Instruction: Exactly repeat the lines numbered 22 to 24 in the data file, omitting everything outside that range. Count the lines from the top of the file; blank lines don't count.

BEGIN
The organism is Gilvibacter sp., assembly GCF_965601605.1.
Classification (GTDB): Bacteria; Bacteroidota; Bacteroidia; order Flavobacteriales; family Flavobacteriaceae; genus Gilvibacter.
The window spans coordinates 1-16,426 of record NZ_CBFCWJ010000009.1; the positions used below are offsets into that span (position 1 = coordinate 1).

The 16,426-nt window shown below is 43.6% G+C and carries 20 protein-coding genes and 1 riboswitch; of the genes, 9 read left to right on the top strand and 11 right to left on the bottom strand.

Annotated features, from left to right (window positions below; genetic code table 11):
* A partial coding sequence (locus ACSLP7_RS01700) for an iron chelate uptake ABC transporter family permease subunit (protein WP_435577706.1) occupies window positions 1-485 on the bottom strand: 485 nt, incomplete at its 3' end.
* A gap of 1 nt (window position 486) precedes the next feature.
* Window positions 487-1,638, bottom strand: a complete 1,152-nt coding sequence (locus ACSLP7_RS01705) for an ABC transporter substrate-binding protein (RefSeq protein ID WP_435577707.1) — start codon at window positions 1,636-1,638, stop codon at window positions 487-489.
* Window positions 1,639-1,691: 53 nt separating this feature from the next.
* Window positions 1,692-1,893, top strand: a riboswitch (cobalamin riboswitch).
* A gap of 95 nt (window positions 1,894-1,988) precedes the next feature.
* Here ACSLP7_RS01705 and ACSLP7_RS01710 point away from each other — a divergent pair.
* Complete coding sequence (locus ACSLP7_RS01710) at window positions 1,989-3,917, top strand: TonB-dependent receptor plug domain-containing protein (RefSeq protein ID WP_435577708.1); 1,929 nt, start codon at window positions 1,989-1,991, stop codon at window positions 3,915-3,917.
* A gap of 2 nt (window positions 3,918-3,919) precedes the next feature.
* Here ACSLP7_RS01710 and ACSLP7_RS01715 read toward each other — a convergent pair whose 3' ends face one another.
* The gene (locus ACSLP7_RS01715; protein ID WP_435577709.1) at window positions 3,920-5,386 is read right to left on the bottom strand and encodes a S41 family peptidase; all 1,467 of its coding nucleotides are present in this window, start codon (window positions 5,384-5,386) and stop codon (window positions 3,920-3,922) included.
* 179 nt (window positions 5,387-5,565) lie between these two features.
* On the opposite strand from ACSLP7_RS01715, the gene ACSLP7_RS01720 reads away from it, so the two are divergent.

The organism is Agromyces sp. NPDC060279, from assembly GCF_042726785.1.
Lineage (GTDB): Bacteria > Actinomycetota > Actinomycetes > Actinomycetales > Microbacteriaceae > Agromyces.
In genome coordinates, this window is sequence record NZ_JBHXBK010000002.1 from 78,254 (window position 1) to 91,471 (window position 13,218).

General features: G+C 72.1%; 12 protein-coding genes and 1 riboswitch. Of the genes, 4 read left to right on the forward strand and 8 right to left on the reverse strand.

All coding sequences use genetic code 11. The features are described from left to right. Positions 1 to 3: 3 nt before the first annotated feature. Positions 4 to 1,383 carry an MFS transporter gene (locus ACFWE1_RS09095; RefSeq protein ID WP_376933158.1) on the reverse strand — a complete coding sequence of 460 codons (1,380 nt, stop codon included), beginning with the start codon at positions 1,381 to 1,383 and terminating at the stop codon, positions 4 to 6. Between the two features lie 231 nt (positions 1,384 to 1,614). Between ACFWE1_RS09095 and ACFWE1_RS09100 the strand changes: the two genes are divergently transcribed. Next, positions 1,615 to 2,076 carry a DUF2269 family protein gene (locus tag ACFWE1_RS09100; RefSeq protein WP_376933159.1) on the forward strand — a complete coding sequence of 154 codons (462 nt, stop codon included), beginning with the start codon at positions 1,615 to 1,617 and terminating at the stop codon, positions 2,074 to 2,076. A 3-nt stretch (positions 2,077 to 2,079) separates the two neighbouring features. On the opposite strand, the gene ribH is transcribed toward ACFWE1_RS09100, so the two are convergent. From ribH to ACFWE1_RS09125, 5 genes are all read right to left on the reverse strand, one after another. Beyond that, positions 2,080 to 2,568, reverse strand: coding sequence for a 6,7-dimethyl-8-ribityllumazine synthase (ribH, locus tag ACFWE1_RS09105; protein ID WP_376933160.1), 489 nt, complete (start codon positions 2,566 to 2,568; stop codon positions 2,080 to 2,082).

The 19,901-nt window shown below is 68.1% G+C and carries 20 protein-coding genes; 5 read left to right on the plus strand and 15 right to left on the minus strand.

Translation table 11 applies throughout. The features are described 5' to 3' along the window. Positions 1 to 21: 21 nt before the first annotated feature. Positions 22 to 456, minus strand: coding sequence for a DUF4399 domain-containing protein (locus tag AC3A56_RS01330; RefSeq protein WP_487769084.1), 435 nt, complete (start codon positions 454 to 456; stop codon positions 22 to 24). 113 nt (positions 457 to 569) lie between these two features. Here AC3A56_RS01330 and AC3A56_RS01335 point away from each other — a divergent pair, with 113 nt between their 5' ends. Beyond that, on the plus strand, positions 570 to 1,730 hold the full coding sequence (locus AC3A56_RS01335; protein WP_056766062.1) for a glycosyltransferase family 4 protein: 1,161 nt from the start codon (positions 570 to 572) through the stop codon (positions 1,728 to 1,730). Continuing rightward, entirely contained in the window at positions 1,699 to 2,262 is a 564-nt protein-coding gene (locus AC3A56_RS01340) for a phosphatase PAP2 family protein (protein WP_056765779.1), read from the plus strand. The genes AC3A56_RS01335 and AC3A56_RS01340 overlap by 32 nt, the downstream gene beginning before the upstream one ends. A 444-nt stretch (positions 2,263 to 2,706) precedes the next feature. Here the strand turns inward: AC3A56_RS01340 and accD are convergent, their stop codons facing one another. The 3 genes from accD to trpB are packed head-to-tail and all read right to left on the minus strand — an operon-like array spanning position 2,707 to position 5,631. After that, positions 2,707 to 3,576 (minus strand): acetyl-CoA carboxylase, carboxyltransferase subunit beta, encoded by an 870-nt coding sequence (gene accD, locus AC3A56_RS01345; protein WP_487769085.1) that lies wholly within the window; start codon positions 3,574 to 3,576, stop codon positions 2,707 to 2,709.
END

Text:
General features: G+C 72.1%; 12 protein-coding genes and 1 riboswitch. Of the genes, 4 read left to right on the forward strand and 8 right to left on the reverse strand.

All coding sequences use genetic code 11. The features are described from left to right. Positions 1 to 3: 3 nt before the first annotated feature. Positions 4 to 1,383 carry an MFS transporter gene (locus ACFWE1_RS09095; RefSeq protein ID WP_376933158.1) on the reverse strand — a complete coding sequence of 460 codons (1,380 nt, stop codon included), beginning with the start codon at positions 1,381 to 1,383 and terminating at the stop codon, positions 4 to 6. Between the two features lie 231 nt (positions 1,384 to 1,614). Between ACFWE1_RS09095 and ACFWE1_RS09100 the strand changes: the two genes are divergently transcribed. Next, positions 1,615 to 2,076 carry a DUF2269 family protein gene (locus tag ACFWE1_RS09100; RefSeq protein WP_376933159.1) on the forward strand — a complete coding sequence of 154 codons (462 nt, stop codon included), beginning with the start codon at positions 1,615 to 1,617 and terminating at the stop codon, positions 2,074 to 2,076. A 3-nt stretch (positions 2,077 to 2,079) separates the two neighbouring features. On the opposite strand, the gene ribH is transcribed toward ACFWE1_RS09100, so the two are convergent. From ribH to ACFWE1_RS09125, 5 genes are all read right to left on the reverse strand, one after another. Beyond that, positions 2,080 to 2,568, reverse strand: coding sequence for a 6,7-dimethyl-8-ribityllumazine synthase (ribH, locus tag ACFWE1_RS09105; protein ID WP_376933160.1), 489 nt, complete (start codon positions 2,566 to 2,568; stop codon positions 2,080 to 2,082).

The 19,901-nt window shown below is 68.1% G+C and carries 20 protein-coding genes; 5 read left to right on the plus strand and 15 right to left on the minus strand.